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22 September 2014

Annotated Bibliography
Bottge, B. A., Heinrichs, M., Mehta, Z. D., Rueda, E., Hung, Y., & Danneker, J. (2004).
Teaching mathematical problem solving to middle school students in math,
technology education, and special education classrooms. Research in Middle
Level Education Online, 27(1). Retrieved from:
http://www.nmsa.org/Publications/RMLEOnline/tabid/101/Default.aspx
In this journal article, a study compared two methods of teaching sixth-grade
math, technology education, and special education classrooms. The participants
were 17 students with disabilities and 76 students without disabilities who were
taught using either enhanced anchored instruction (EAI) or text-based instruction
paired with applied problems (TBI). Outcomes of this study showed that both
EAI and TBI students benefited from instruction in their math class, but EAI
students were able to sustain and utilize what they learned in the technology
education classroom several weeks later. Overall, I think that it is important to
utilize technology in classroom if it can be provided. In this study, the students
benefited from the opportunity to learn using the video-based technology in the
math classroom and the hovercraft projects in the technology education
classrooms. Students with and without disabilities can both benefit from the use
of technology in a classroom. This also allows the student to become more
technically savvy, whether a student may have exceptionalities or not.
Busby, R., Ingram, R., Oliver, J., & Lyons, B. (2012). Teaching elementary children with
autism: addressing teacher challenges and preparation needs. Rural Educator,
33(2), 28-35. Retrieved from: http://files.eric.ed.gov/fulltext/EJ987618.pdf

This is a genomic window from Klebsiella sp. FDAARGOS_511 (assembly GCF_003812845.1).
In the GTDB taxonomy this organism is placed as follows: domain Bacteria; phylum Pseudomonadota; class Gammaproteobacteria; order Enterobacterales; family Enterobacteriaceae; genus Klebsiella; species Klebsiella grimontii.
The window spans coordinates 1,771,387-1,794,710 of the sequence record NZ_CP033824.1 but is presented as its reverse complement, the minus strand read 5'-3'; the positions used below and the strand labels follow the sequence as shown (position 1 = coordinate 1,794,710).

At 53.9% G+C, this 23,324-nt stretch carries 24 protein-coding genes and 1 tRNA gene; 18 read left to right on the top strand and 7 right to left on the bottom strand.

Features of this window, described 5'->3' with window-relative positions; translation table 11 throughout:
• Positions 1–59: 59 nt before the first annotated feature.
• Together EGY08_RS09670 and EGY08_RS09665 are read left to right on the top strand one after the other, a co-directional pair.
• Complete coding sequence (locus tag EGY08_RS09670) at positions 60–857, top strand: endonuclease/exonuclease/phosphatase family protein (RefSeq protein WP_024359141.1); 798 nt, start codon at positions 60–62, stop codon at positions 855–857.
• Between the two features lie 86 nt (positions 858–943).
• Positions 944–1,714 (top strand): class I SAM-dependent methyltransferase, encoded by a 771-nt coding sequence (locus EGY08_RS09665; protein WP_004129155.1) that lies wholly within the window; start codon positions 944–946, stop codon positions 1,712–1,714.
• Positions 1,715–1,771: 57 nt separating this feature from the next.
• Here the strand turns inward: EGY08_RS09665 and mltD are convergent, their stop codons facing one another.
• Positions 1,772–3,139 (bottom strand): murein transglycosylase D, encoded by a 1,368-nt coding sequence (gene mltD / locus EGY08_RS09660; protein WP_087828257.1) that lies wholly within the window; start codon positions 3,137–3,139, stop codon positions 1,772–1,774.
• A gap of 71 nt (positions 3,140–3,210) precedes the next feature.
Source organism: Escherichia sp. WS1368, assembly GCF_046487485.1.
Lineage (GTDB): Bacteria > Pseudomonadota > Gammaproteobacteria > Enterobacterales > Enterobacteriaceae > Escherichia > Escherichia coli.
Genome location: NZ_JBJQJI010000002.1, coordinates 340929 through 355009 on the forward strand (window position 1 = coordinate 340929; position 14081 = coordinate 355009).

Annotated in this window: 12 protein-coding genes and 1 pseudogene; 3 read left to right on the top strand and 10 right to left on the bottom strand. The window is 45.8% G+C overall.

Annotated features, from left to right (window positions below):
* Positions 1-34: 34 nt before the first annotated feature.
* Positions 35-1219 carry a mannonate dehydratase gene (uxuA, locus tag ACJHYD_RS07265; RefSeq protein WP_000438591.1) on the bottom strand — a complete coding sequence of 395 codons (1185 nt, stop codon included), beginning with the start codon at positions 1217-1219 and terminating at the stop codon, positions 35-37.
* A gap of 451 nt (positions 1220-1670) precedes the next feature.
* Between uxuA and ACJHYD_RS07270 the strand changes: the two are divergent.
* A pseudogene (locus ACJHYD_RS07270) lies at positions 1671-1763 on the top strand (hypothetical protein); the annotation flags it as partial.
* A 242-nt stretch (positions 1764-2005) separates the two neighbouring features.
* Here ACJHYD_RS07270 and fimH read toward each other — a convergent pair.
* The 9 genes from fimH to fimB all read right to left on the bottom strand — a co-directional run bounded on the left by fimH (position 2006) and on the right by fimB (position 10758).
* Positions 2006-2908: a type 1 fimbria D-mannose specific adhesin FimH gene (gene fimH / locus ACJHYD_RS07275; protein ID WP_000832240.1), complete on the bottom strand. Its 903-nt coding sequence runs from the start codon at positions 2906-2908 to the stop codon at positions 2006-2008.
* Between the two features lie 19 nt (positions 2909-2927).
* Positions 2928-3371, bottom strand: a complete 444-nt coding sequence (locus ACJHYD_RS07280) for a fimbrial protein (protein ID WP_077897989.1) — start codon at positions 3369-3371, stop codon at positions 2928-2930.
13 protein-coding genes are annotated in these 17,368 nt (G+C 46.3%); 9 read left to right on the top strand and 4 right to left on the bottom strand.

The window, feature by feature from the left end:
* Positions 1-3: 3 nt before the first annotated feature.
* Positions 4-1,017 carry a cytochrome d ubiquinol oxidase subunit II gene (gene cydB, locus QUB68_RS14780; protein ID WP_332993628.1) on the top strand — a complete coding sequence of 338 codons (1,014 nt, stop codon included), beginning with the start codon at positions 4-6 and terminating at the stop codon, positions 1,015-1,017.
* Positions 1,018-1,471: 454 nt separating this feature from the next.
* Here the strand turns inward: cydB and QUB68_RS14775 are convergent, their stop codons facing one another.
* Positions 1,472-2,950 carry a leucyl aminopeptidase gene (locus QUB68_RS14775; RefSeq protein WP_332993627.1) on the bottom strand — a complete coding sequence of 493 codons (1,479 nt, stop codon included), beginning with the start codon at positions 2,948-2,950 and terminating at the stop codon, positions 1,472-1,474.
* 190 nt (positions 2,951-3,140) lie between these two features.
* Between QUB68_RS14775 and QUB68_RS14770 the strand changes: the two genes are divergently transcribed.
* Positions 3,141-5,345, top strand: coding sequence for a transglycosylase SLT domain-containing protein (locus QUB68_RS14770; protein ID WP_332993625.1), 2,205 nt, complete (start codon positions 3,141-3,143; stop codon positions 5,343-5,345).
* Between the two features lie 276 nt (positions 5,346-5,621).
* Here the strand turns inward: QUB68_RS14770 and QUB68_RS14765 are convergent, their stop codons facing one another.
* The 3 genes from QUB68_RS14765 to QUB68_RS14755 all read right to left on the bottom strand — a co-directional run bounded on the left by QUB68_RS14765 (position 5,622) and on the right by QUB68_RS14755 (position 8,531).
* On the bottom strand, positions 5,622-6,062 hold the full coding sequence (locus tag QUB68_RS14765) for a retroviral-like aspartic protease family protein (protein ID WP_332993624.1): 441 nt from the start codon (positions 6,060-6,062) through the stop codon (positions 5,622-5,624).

In this article, it provided tips and strategies that can be used in teaching
elementary children with autism. Teachers participated in a study, and the study
revealed that if teachers have longer training, groundwork and experiences, and
are provided the tools to facilitate success, they will begin to feel more selfassured to teach children with autism and other disabilities. Due to the prevalence
of autism in todays world, I think that this article is very important to implement
and for teachers and speech pathologists to look into. According to the article, it is
now more likely that most elementary education graduates will teach students
with autism and should be equipped to comprise them in general education
classes.
Francis, G. L., Mcmullen, V. B., Blue-Banning, M., & Haines, S. (2013). Increasing the
Social skills of a student with autism through a literacy-based behavioral
intervention. Intervention in School and Clinic, 49(2), 77-83.

doi: 10.1177/1053451213493168
This journal article talked about social-skills instruction. This is very important
for students with disabilities in relation to their core academic subjects. Because
students with autism require a more individualized social-skills instruction to
experience achievement in general education settings, the skills and strategies of
Literacy-based behavioral Interventions (LBBIs) is an effective tool that teachers
can use to increase constructive social-skills among their students. This article
describes LBBIs, provides step-by-step instructions for constructing and utilizing
an LBBI, and describes the benefits of LBBIs. Utilizing an LBBI can be a
positive experience for teachers, since they have a chance to design an
intervention plan with their students. Additionally, it is cost-effective because the
time that is invested in constructing an LBBI can save time constructing another
LBBI. They can be reused and modified to fit an individual students needs and
interests.
Nelson, L., Poole, B., & Muoz, K. (2014). Preschool teachers' perception and use of
hearing assistive technology in educational settings. Language, Speech, Hearing,
and Learning Services in Schools, 44, 239-251.
doi: 10.1044/0161-1461(2013/12-0038)
In this article, hearing assistive technology was proved to be an advantage to
advantageous to students with hearing impairments in order to ensure an optimal
environment for the students to learn in. The results of this study conducted found
that for hearing assisted technology, the majority of respondents believed that
there are speech, language, and academic benefits for preschool children and
would recommend the use of these systems in preschool classrooms. I would
definitely use hearing assisted technology for my students or clients with hearing
impairments. This is proven to help students focus more, understand better, and
helps them adapt to a school environment. The use of this technology improved
ease of communication between the student and teacher, was helpful during
speech instruction and assessment, it beneficial to all students in the classroom,
and it reduced vocal strain for teachers.